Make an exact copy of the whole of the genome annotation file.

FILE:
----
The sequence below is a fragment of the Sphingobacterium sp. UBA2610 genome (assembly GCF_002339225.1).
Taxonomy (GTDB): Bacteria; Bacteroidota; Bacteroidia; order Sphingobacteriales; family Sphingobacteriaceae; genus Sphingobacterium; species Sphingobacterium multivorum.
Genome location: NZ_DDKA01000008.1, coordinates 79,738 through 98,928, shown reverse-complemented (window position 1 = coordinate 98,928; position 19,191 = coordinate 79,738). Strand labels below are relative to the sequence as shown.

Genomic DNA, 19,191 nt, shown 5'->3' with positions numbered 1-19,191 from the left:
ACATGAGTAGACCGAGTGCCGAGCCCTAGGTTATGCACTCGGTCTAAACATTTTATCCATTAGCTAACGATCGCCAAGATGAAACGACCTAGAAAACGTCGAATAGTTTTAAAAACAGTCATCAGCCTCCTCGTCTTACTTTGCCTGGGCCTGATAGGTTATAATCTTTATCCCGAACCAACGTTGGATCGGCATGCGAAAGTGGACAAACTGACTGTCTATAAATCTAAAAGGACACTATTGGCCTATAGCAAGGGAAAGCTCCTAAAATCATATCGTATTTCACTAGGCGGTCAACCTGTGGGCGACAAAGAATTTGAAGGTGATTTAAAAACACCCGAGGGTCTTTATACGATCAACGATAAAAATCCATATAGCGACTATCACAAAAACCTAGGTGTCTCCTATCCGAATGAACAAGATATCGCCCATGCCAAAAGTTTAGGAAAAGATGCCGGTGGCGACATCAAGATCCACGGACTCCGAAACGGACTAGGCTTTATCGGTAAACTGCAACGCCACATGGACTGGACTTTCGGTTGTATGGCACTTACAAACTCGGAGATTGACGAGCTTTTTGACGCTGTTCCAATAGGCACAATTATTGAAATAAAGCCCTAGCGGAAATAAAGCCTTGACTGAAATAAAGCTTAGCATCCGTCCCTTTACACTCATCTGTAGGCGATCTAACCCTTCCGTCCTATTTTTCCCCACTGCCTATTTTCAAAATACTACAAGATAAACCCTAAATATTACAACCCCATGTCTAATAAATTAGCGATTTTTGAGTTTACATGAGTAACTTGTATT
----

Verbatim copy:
The sequence below is a fragment of the Sphingobacterium sp. UBA2610 genome (assembly GCF_002339225.1).
Taxonomy (GTDB): Bacteria; Bacteroidota; Bacteroidia; order Sphingobacteriales; family Sphingobacteriaceae; genus Sphingobacterium; species Sphingobacterium multivorum.
Genome location: NZ_DDKA01000008.1, coordinates 79,738 through 98,928, shown reverse-complemented (window position 1 = coordinate 98,928; position 19,191 = coordinate 79,738). Strand labels below are relative to the sequence as shown.

Genomic DNA, 19,191 nt, shown 5'->3' with positions numbered 1-19,191 from the left:
ACATGAGTAGACCGAGTGCCGAGCCCTAGGTTATGCACTCGGTCTAAACATTTTATCCATTAGCTAACGATCGCCAAGATGAAACGACCTAGAAAACGTCGAATAGTTTTAAAAACAGTCATCAGCCTCCTCGTCTTACTTTGCCTGGGCCTGATAGGTTATAATCTTTATCCCGAACCAACGTTGGATCGGCATGCGAAAGTGGACAAACTGACTGTCTATAAATCTAAAAGGACACTATTGGCCTATAGCAAGGGAAAGCTCCTAAAATCATATCGTATTTCACTAGGCGGTCAACCTGTGGGCGACAAAGAATTTGAAGGTGATTTAAAAACACCCGAGGGTCTTTATACGATCAACGATAAAAATCCATATAGCGACTATCACAAAAACCTAGGTGTCTCCTATCCGAATGAACAAGATATCGCCCATGCCAAAAGTTTAGGAAAAGATGCCGGTGGCGACATCAAGATCCACGGACTCCGAAACGGACTAGGCTTTATCGGTAAACTGCAACGCCACATGGACTGGACTTTCGGTTGTATGGCACTTACAAACTCGGAGATTGACGAGCTTTTTGACGCTGTTCCAATAGGCACAATTATTGAAATAAAGCCCTAGCGGAAATAAAGCCTTGACTGAAATAAAGCTTAGCATCCGTCCCTTTACACTCATCTGTAGGCGATCTAACCCTTCCGTCCTATTTTTCCCCACTGCCTATTTTCAAAATACTACAAGATAAACCCTAAATATTACAACCCCATGTCTAATAAATTAGCGATTTTTGAGTTTACATGAGTAACTTGTATT